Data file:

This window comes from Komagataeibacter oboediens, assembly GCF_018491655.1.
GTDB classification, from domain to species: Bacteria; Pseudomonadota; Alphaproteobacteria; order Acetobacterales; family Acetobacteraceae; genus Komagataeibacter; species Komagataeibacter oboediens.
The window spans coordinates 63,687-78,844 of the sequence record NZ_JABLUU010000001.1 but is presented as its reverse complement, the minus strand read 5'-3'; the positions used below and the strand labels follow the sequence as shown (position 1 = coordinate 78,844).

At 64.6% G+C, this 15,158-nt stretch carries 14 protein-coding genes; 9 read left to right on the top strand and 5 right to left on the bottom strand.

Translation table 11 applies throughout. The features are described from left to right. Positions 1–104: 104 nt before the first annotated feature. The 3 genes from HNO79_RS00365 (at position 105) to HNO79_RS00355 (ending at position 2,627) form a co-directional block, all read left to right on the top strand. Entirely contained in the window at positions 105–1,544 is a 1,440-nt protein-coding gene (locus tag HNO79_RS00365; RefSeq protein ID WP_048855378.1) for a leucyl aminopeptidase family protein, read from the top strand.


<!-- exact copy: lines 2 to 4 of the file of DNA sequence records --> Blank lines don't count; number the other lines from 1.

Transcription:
GTDB classification, from domain to species: Bacteria; Pseudomonadota; Alphaproteobacteria; order Acetobacterales; family Acetobacteraceae; genus Komagataeibacter; species Komagataeibacter oboediens.
The window spans coordinates 63,687-78,844 of the sequence record NZ_JABLUU010000001.1 but is presented as its reverse complement, the minus strand read 5'-3'; the positions used below and the strand labels follow the sequence as shown (position 1 = coordinate 78,844).

At 64.6% G+C, this 15,158-nt stretch carries 14 protein-coding genes; 9 read left to right on the top strand and 5 right to left on the bottom strand.